The sins of one Jesuit priest have prompted the students of Georgetown University to volunteer reparations for slavery. In 1838, under the leadership of Father Thomas Mulledy, the institution sold a group of slaves to two men in Louisiana. A recent student-led campaign to make amends was approved by 66% of undergraduates in a vote recorded to have the highest turnout in the school’s history.
A tax of $27.20 per student will be mandatory each semester – whether or not the individual is descended from a slave owner. And students of color are also going to pay up. The sum is nominal; a $54 yearly reminder that slavery was alive, thriving and integral in paving the way for the many generations to follow. It’s a drop in the old oaken bucket – Georgetown’s tuition is a whopping $53,520 a year. Some students may have to skip one afternoon coffee outing, but they are making a public attempt to right their storied school history’s wrongs.
The Sins of the Fathers
The gesture is emotionally symbolic: The amount reminds students that 272 people were sold by their university to pay off the debts incurred after its founding in 1789. In part, the resolution aims to introduce:
“Charitable purposes directly benefiting the descendants of [the 272 sold slaves] and other persons once enslaved by the Maryland Jesuits – with special consideration given to causes and proposals directly benefiting those descendants still residing in proud and underprivileged communities.”
Of course, there are students who voted against the measure and felt the “Reconciliation Contribution,” as it was billed, was ramrodded through by labeling the opposition as “racist” on college blogs and social media. Liberalism in its nurturing environment. Nevertheless, the Georgetown University Hoyas are donning the latest scratchy sackcloth fashion and lounging in ashes to atone for the abhorrent practice of slave ownership.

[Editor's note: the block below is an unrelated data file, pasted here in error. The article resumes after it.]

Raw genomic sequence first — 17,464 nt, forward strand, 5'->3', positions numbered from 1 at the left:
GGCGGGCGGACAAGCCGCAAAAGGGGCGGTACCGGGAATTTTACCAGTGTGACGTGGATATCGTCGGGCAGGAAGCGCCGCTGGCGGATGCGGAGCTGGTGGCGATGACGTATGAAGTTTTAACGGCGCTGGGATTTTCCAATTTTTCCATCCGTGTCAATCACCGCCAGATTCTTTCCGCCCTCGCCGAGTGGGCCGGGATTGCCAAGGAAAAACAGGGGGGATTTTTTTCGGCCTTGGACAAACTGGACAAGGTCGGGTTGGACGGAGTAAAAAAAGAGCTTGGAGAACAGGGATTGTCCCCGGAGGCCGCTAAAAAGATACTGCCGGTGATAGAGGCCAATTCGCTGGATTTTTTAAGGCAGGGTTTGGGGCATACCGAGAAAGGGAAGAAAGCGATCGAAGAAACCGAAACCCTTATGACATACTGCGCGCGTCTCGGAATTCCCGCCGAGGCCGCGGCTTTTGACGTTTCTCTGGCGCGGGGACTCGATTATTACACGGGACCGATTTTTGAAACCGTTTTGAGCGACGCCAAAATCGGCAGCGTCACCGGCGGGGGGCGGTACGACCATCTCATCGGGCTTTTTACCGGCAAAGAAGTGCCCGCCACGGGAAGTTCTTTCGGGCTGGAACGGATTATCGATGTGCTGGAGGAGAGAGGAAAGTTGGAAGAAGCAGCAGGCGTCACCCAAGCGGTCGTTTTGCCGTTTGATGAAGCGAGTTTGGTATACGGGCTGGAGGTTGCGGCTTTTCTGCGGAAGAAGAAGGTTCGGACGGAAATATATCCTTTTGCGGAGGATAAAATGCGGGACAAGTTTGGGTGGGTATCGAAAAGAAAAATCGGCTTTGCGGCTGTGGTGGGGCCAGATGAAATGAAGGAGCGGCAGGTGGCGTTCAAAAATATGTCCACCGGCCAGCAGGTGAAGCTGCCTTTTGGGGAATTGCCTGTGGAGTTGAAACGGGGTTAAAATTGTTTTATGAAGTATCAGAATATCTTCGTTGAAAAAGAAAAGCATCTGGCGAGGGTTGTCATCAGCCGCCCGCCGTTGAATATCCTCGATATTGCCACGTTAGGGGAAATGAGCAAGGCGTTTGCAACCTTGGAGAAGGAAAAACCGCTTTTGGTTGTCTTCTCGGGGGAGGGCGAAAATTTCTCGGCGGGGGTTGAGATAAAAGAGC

As president of the university, Father Mulledy agreed to sell 272 men, women, and children in order to balance the books. The Vatican approved the sale if certain conditions were met: no familial separation, proceeds were not to be allocated to paying off debt or operating expenses, and the religious practices of the enslaved people were to be supported. That did not happen. Mulledy didn’t meet a single term and instead worshiped the $115,000 he was to receive. But a deal was a deal, so Henry Johnson and Jesse Beatty of Louisiana received the slaves with a ten-year “on-time” agreement and balloon payments on receipt of the people, who were shipped in batches.
The idea of reparations is noble but far too unrealistic on a national scale. Although Georgetown has detailed records and can trace its shameful past, the rest of America – including those whose ancestors fought for either side in the Civil War, and who immigrated after slavery had ended – are being grouped into two political groups designed to further divide the country. Not all white people were oppressors. Not all black people were slaves. To punish or reward either is not a policy that our government need adopt; from a simple logistical perspective, it could never be executed fairly.
Georgetown has a sordid past – an institution that used slaves to become one of the most renowned secular institutions in the world, turning out some of the country’s most influential and powerful people. A laundry list of powerful alumni includes the late Supreme Court Justice Antonin Scalia, Supreme Court Justice Brett Kavanaugh, former President Bill Clinton, political king-maker Stephen Bannon, and former First Lady Jaqueline Kennedy Onassis.
In 2016, the university adopted a policy to give a first-on-the-list opportunity to qualifying students descended from the original 272, to “offer an admissions edge to descendants of slaves as part of a comprehensive atonement.” Melisande Short-Colomb is one of those “legacy students.” At a student town hall meeting before the recent vote, she told students that “No one in this room was here in 1838 when this happened,” and then followed with, “We have a chance today to make a difference, so I’m going to pay my $54.”
She is paying her freedom forward, and that is commendable.